San Diego P.I. Rick Cahill is among the most tortured protagonists in modern crime fiction. He's haunted by events from his past; he's on the outs with virtually every law enforcement agency he encounters; as a practical matter, he has no one in his life, save for his faithful dog, and there always seems to be a group of Very Bad People who are intent on doing him serious harm. And yet, fortunately for his clients and even more so for the readers who follow his cases, Cahill soldiers on, trying as best he can to do right by his clients while at the same time struggling to survive and to somehow maintain a very tenuous grip on his place in the world.
In this case, Cahill is hired by a radio station to protect its most valuable personality, the sultry host of "Naomi At Night," who has a huge following. Inevitably, though, that following also includes any number of creeps and weirdos who imagine that Naomi is speaking directly to them individually and who would like to get to know her in person. When one of them sends a message to the station that appears to threaten the star if she does not comply with his demands, the station manager steps in and hires Cahill.
Rick moves immediately to provide direct protection for Naomi while at the same time he attempts to identify and neutralize the potential threat. This will not be easy. Cahill understands that the threat could come from someone who just recently tuned in to Naomi's radio show. On the other hand, it could also have come from someone out of her past. But the radio star effectively handcuffs Rick by initially refusing to tell him anything about her life before she suddenly showed up on the radio only a couple of years earlier. She also refuses to allow him to involve the police, even though it's apparent early on that they should be involved.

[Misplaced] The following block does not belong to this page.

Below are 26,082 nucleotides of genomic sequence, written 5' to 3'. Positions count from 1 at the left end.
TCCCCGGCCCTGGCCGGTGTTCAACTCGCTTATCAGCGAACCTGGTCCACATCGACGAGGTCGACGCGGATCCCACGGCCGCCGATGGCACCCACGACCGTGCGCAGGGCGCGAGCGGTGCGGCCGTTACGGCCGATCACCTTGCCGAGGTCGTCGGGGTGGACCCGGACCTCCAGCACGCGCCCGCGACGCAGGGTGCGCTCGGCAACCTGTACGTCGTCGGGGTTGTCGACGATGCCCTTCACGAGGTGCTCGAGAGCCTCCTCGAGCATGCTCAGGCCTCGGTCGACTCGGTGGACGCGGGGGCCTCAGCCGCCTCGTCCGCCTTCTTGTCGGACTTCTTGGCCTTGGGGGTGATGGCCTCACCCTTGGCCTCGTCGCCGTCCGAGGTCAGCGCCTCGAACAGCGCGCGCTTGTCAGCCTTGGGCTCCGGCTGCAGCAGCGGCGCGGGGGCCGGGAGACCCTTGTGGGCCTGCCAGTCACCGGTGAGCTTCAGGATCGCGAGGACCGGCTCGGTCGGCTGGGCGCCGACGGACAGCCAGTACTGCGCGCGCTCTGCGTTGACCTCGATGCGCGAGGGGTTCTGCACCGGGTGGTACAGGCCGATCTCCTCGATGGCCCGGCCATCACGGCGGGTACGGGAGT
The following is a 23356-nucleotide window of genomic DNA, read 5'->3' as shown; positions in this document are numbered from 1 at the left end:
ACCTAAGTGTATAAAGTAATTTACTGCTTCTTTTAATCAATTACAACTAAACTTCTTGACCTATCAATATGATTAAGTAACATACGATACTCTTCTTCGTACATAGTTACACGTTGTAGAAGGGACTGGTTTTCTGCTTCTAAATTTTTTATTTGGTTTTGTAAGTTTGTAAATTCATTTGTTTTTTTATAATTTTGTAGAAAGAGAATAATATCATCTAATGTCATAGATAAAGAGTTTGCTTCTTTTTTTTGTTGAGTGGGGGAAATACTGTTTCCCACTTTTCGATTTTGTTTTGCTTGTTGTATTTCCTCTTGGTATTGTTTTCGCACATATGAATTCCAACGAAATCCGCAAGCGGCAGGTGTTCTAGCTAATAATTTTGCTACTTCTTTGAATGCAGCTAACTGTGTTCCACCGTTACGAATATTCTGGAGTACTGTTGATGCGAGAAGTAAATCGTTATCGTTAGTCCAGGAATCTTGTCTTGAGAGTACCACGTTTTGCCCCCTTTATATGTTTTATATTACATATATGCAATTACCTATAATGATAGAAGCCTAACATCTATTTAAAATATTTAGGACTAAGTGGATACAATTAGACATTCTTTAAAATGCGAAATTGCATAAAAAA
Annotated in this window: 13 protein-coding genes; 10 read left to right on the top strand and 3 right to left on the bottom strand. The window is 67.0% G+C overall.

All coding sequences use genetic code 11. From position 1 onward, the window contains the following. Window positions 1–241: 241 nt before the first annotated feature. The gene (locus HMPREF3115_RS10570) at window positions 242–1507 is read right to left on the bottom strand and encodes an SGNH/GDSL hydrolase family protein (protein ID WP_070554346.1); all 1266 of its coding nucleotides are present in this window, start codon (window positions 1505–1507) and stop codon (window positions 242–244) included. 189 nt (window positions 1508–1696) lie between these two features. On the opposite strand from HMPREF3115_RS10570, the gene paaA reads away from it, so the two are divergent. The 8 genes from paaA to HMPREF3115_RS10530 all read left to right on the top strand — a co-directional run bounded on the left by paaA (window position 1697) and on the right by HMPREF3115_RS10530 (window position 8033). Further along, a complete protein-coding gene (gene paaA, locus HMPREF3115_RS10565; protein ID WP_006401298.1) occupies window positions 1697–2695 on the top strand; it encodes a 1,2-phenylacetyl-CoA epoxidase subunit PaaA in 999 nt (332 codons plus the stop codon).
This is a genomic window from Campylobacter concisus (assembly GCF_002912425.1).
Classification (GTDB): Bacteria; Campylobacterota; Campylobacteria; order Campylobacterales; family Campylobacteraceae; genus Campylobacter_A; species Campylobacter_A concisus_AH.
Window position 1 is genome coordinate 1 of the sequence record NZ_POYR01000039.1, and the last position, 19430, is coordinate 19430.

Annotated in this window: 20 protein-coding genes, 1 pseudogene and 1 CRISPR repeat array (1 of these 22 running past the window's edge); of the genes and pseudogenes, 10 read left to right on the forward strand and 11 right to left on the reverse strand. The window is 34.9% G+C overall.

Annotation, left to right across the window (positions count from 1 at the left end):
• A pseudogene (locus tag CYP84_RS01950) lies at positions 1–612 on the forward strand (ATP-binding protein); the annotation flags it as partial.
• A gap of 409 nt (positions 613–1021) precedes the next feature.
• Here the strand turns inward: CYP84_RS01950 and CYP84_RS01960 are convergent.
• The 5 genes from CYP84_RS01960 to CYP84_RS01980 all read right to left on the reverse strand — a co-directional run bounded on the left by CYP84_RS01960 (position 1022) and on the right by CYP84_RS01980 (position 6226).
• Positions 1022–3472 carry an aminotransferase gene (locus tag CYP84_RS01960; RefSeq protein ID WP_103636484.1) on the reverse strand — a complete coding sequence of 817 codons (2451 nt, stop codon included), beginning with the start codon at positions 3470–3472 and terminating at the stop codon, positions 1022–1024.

Just as Cahill takes this assignment, though, his past jumps up to grab him in the form of some Russian mobsters to whom he is indebted because of action that took place in an earlier novel. These are not people who take "no" for an answer, and they give Cahill a task which seems simple on the one hand but very confusing on the other. In order to protect himself, Rick will now have to dig into the mystery in an effort to determine what it is that the Russians are really attempting to accomplish.
As the book progresses, Cahill is pulled back and forth between the two cases, attempting to do the best he can, especially for Naomi, and getting virtually no sleep in the process. Both investigations turn out to be very complex, and each will take a number of unexpected twists and turns.
Matt Coyle has earlier demonstrated that he is a master of the modern noir novel, and Wrong Light will only enhance his reputation in this regard. This is a very dark story with a flawed but very appealing protagonist at its center. It will appeal to anyone who likes his or her crime fiction with a sharp, hard edge. 4.5 stars.